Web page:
Since 2001, a select group of Harvard Law School students have undertaken public service internships under the auspices of the Chayes International Public Service Fellowship. Chayes Fellows spend eight weeks working within the governments of developing nations, or with the inter-governmental and non-governmental organizations that support them.
Last spring, the Criminal Justice Policy Program developed an initiative to provide representation to incarcerated people petitioning President Obama for clemency. Twenty-six Harvard Law students volunteered to work with a team of pro bono attorneys to represent clemency petitioners, in what has become the largest law student-based clemency initiative in the country.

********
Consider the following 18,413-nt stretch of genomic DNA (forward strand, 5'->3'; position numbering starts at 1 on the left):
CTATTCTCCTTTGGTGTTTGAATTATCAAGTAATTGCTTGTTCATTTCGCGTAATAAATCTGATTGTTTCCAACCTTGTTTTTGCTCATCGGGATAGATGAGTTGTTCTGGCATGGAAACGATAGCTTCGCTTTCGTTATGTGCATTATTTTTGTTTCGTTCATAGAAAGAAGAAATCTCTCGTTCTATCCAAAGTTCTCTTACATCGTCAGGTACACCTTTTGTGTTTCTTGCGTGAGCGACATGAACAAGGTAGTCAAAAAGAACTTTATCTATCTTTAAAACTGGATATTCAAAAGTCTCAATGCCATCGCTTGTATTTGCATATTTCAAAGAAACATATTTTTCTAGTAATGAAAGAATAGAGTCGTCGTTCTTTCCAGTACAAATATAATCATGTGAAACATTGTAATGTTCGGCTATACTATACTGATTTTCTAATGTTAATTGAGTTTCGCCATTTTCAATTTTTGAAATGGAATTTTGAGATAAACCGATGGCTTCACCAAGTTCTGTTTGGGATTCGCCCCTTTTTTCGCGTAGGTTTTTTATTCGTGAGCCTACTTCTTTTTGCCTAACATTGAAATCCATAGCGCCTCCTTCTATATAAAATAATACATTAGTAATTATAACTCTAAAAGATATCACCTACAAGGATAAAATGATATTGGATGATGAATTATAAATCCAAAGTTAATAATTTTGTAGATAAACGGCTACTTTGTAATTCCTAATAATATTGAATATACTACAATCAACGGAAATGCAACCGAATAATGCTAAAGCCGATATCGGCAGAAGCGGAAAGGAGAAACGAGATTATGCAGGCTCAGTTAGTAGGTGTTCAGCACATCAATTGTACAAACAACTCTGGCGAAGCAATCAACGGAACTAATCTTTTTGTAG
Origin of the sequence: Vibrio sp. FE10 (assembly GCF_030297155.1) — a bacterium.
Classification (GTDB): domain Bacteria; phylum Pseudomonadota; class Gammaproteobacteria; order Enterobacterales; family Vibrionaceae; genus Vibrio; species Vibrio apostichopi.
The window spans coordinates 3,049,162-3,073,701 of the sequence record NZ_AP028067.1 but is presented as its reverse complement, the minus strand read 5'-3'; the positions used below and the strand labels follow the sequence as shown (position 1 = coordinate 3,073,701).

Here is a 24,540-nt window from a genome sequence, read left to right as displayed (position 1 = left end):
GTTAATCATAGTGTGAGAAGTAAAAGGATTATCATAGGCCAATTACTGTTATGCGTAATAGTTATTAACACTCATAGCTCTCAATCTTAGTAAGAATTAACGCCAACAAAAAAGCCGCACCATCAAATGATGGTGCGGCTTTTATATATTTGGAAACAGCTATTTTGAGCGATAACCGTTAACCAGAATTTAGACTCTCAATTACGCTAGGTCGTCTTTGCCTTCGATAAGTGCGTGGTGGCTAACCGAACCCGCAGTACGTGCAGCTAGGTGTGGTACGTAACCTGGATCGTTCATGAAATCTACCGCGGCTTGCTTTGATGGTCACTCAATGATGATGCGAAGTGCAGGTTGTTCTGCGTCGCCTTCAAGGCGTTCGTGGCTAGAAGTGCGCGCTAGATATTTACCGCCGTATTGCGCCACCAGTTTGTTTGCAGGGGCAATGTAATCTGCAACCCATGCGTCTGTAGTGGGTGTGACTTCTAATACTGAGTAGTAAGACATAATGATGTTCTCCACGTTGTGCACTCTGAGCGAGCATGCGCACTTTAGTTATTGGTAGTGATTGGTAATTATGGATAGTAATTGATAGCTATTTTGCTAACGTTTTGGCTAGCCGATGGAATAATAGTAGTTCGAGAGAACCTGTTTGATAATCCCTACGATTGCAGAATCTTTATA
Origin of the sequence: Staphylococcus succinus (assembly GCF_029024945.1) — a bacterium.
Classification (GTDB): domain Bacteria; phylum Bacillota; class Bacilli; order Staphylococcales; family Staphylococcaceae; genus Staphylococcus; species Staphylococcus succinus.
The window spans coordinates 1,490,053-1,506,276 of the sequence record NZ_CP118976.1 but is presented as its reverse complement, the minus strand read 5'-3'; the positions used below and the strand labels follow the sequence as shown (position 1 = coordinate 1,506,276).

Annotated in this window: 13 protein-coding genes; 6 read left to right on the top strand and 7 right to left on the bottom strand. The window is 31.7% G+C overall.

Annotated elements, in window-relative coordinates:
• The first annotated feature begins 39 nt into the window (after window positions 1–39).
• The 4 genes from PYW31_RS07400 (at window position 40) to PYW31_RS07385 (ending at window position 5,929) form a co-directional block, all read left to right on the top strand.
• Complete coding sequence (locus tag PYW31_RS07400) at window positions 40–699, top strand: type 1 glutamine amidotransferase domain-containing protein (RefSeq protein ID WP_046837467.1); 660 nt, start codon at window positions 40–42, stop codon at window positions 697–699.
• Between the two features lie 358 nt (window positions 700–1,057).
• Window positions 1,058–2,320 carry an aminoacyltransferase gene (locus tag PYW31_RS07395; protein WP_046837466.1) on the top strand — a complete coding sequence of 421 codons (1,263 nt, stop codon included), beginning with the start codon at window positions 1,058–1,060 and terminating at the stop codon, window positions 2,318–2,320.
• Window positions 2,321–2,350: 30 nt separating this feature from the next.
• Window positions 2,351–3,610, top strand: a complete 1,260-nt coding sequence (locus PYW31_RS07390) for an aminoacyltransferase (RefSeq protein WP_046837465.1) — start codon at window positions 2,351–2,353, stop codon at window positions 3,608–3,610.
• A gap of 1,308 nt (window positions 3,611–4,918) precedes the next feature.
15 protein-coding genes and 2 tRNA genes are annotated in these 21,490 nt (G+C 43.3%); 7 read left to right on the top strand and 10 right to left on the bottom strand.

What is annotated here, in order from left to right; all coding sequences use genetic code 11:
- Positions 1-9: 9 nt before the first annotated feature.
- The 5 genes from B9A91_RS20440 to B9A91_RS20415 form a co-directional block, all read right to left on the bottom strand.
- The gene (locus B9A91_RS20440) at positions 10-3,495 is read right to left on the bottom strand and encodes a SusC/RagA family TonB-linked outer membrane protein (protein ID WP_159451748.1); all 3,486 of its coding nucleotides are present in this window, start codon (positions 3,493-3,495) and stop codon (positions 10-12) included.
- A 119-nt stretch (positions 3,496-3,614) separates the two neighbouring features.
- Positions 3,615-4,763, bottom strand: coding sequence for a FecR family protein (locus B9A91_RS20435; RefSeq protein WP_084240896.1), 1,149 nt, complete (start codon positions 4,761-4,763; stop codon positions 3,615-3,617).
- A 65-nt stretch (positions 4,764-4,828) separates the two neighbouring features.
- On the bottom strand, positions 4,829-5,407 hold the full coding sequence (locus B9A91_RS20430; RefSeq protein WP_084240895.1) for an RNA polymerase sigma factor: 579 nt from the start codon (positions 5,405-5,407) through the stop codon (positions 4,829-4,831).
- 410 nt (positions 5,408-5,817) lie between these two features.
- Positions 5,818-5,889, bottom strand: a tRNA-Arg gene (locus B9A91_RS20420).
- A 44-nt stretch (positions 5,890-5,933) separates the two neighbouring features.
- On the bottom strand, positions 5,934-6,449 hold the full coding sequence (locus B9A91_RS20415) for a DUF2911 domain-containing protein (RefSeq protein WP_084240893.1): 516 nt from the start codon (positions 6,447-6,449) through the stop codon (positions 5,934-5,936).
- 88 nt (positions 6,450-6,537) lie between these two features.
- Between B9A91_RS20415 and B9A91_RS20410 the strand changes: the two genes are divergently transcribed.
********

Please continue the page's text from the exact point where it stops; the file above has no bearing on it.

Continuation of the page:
In a recent post on the HLS International Legal Studies Program blog, Malik Ladhani, a rising 2L at HLS with an interest in refugee protection and asylum advocacy, recounted his summer working for the United Nations High Commissioner for Refugees (UNHCR) in Amman, Jordan, assisting in UNHCR’s response to the Syrian refugee crisis.
Early in the spring, first-year Harvard Law School students Chloe Goodwin, Nora Ellingsen, and Josh Looney jumped at the opportunity to volunteer with a national organization to help felons get a second shot at life: Clemency Project 2014, a coalition that supports petitions by nonviolent drug offenders for executive clemency.